These were the halcyon days of beer start-ups, and everyone’s naiveté for living the dream as a brewer was only matched by our ignorance of how terrible a model a nano-brewery is to the long term success of a business. I have little regrets overall, but there is a reason why small businesses go through the process of creating a business plan and are subject to review by investors and banks. The ease in throwing $25 towards a Kickstarter is part of the allure, but it doesn’t require the vetting process that larger investments should have and you should adjust your expectations accordingly. 

I always thought about these pledges as entertainment. If you play the lottery, I hope you are playing it for the thrill. Because winning the mega bucks is a longshot and, with the many points of failure over time, supporting a successful brewery might be even worse odds.

Share

Jun 16 2016

No Apologies

Since blogging is not a real job but rather a labor of love for 99% of us who do it, it is not unusual for blogs to stop and start again at unexpected moments, or to just fade away. Usually when that happens, the blogger inserts a few sentences in the beginning of their next post to apologize for not blogging in a while. That’s a kind thing to do, and very mature.

Not me. Screw you guys.

I might start blogging again. We will see if the muse takes me, and if I have the time to give to it that it deserves.

But if anything goes wrong, I blame you.

Yeah, you, buddy.

I do what I want

Keep Calm

Share

Jul 22 2011

Brewing All of the BJCP Styles – Halfway There and What I’ve Learned

So, I decided to brew all of the BJCP styles a year or so ago.

I think it is because I like goals and challenges, but I also noticed that I had been brewing for quite a few years and there wasn’t a lot of diversity in what I was brewing. I was always trying out new and interesting styles, but it seems like every other batch was an IPA or some hoppy creation. I had the skill to brew more difficult styles and it seemed silly that I wasn’t flexing those brewing muscles.

A few weeks ago, I noticed that I had hit the halfway mark. Of the 80 styles of beer outlined by the BJCP, I had brewed 40. And, as an interesting side note, 20 of those 40 brewed styles had won BJCP competition medals. Which is a nice bonus, since I set out to simply brew these styles and it was a subjective measure (my opinion) or whether or not I had hit the style, rather than an objective one (like a BJCP sponsored competition medal) of whether or not I had been successful.

Takeaways so far?

Hoppy beers are easy – Bottom line: hops can cover up a lot of flaws in a beer. Sure, it can be difficult to get a clean, crisp, huge and complex hop aroma and flavor into a beer. But there are a lot of places to hide in an IPA. Darker ales, like porters and stouts, can be forgiving, too. This is a good thing if you are just starting out, or you’ve had a sloppy brew day.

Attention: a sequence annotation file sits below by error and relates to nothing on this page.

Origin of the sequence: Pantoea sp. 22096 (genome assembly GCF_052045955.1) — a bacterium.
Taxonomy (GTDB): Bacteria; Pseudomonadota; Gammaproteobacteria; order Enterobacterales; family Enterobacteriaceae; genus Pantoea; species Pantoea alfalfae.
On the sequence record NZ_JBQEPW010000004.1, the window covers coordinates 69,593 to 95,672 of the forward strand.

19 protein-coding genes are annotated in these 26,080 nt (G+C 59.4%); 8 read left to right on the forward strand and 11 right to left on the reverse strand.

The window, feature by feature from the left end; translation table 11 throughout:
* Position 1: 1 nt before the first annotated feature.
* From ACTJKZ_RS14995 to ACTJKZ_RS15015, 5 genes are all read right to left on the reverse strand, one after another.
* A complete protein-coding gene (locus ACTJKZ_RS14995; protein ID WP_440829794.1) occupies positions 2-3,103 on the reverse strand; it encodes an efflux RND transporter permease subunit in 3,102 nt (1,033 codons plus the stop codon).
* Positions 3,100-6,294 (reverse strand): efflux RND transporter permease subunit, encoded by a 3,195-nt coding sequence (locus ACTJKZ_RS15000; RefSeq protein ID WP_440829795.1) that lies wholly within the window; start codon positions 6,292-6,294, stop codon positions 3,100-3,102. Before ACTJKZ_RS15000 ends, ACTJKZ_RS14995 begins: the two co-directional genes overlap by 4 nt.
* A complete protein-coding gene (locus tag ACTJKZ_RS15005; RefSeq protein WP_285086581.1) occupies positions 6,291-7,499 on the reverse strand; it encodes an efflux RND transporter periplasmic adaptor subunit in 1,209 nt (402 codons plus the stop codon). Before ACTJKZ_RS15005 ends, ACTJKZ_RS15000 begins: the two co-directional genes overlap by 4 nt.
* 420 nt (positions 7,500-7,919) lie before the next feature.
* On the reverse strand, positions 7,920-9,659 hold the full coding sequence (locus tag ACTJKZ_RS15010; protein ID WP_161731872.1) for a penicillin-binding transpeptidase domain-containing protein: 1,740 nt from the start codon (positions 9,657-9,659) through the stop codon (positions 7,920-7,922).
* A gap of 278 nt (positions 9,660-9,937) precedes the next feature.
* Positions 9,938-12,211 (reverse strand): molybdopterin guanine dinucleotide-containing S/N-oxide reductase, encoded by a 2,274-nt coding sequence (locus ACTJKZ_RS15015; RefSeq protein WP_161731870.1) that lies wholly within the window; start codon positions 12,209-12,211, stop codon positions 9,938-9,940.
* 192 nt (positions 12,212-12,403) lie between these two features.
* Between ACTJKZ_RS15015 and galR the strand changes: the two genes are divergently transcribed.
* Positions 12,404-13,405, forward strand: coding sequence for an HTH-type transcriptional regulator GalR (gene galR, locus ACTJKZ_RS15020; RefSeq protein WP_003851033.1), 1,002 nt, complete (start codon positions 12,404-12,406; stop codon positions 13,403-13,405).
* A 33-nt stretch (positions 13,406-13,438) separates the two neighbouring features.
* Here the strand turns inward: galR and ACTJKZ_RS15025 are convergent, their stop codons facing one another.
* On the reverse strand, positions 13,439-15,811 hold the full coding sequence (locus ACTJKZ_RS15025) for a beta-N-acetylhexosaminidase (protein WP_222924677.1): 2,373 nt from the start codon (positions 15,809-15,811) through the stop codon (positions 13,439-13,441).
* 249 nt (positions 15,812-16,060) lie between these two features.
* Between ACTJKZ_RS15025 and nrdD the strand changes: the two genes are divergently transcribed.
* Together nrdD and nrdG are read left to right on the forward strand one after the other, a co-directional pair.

Lagers don’t have to be hard –  Lagers are all about a big pitch and temperature control. If you can’t control the temperature of a fermenting batch or if you don’t have a huge slurry of active yeast to pitch, you really ought to rethink making a lager. Unlike the hoppy and dark beers I mentioned above, lagers have nowhere to hide flaws. You have to pitch big and control the flavors created by the yeast. Otherwise I suggest just making the style with an ale or San Fran strain instead.

Patience is the key – This makes sense for lagers, that require weeks at near freezing temperatures, and wild and sour beers, that need time for the brett and bugs to tear through the “unfermentables”. But I think we, as homebrewers, often drink our beers too young. I’ve gotten myself into the practice of letting ales ferment for a week and then sit on the yeast for another week to clean themselves up. And lagers definitely require 2 weeks of fermentation with a diacetyl rest to finish strong.

Where I think the real opportunity is it letting your beer set in the bottle or keg as few extra weeks. How many times have you tasted your beer a month in and thought, “Wow, this is awesome. It is really peaking right now.” What if you had waited a few more weeks and you ‘d of had even more of your beer at its peak? Sure, some beers, like wet hop or hefes, need to be enjoyed sooner than later, but your beers will benefit from a little age. Give them time. Show them patience.

Brew to style on the first batch – This drives me insane. If you’ve never made a doppelbock before, why are you trying to make a raspberry doppelbock? I love playing with fruits, spices, vegetables and wood, but nail down the style first. Make a saison without pepper and see what the yeast does naturally. It might be just what you wanted, and the grains of paradise you are adding to the boil are going to be excessive.

If you cannot help but fuck with your beers, split the batch. Treat one half to a traditional process and add whatever batshit stuff you want to the other, but make sure you have a control or you’ll never learn how did, as well as what went right and wrong.

Don’t like a style? Homebrew your own! – I know this sounds crazy, but making a particular style has been the key to me enjoying that type of beer. I’d never enjoyed a fruit or a smoked beer until I made one of my own. It is not that I did it better than others, but you are more forgiving with your own beers. You understand the aroma, mouthfeel and flavors that define the style. It clicks in your head. Well, at least it does in mine.

What will the next 40 styles be like? – Well, they will be the beers I’ve avoided or didn’t have the ability to do before. In the case of the Light Lager category, a little bit of both. I’ve got most of the Scottish and British styles to brew through, as well.

There are lots of malty and lager beers in my future. I’m looking forward to the challenge.

Share